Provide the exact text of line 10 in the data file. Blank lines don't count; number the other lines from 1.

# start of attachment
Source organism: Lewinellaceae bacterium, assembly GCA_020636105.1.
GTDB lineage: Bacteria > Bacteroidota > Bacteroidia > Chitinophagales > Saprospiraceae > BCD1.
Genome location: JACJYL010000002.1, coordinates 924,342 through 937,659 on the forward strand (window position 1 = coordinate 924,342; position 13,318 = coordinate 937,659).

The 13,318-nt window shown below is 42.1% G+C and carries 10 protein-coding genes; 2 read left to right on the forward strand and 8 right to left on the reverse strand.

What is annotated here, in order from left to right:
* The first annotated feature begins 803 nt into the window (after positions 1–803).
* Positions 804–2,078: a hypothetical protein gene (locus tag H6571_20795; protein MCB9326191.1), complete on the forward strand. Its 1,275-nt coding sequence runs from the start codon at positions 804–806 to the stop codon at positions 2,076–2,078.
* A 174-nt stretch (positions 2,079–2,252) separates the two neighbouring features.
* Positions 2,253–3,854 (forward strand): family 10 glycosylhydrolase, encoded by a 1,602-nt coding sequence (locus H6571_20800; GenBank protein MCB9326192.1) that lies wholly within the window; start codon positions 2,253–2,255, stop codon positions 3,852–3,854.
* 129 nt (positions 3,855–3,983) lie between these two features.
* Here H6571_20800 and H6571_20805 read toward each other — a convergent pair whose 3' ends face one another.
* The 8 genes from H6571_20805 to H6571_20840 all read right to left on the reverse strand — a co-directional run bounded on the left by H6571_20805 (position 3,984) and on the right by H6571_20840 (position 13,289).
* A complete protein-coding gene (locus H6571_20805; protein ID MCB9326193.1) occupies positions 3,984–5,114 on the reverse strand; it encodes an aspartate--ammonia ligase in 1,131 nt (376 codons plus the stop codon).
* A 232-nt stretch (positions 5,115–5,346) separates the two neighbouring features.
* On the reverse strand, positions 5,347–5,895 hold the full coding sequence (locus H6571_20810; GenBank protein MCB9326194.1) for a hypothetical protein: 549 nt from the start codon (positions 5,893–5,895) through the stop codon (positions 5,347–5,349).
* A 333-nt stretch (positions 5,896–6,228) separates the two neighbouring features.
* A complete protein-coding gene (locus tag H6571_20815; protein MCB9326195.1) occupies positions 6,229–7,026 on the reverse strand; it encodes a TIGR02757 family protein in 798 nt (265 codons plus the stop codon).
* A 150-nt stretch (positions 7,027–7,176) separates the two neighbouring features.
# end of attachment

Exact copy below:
* 129 nt (positions 3,855–3,983) lie between these two features.